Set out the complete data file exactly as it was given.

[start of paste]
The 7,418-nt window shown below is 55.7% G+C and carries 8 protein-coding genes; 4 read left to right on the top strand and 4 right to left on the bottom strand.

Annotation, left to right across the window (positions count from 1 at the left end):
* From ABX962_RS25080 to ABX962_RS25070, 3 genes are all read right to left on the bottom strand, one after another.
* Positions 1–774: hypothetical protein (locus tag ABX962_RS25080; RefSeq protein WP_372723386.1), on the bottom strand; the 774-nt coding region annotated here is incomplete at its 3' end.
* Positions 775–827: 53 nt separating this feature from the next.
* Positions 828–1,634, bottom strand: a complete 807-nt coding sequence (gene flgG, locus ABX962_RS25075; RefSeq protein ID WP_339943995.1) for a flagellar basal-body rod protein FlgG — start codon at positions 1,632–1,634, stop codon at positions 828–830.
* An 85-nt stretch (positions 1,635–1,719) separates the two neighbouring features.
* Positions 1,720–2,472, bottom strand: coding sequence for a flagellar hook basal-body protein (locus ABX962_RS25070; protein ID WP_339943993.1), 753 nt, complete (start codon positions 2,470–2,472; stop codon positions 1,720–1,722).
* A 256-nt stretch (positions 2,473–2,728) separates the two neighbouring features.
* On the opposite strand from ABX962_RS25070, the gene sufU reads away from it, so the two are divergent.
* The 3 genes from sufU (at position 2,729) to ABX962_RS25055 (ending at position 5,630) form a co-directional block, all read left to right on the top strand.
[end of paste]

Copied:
The 7,418-nt window shown below is 55.7% G+C and carries 8 protein-coding genes; 4 read left to right on the top strand and 4 right to left on the bottom strand.

Annotation, left to right across the window (positions count from 1 at the left end):
* From ABX962_RS25080 to ABX962_RS25070, 3 genes are all read right to left on the bottom strand, one after another.
* Positions 1–774: hypothetical protein (locus tag ABX962_RS25080; RefSeq protein WP_372723386.1), on the bottom strand; the 774-nt coding region annotated here is incomplete at its 3' end.
* Positions 775–827: 53 nt separating this feature from the next.
* Positions 828–1,634, bottom strand: a complete 807-nt coding sequence (gene flgG, locus ABX962_RS25075; RefSeq protein ID WP_339943995.1) for a flagellar basal-body rod protein FlgG — start codon at positions 1,632–1,634, stop codon at positions 828–830.
* An 85-nt stretch (positions 1,635–1,719) separates the two neighbouring features.
* Positions 1,720–2,472, bottom strand: coding sequence for a flagellar hook basal-body protein (locus ABX962_RS25070; protein ID WP_339943993.1), 753 nt, complete (start codon positions 2,470–2,472; stop codon positions 1,720–1,722).
* A 256-nt stretch (positions 2,473–2,728) separates the two neighbouring features.
* On the opposite strand from ABX962_RS25070, the gene sufU reads away from it, so the two are divergent.
* The 3 genes from sufU (at position 2,729) to ABX962_RS25055 (ending at position 5,630) form a co-directional block, all read left to right on the top strand.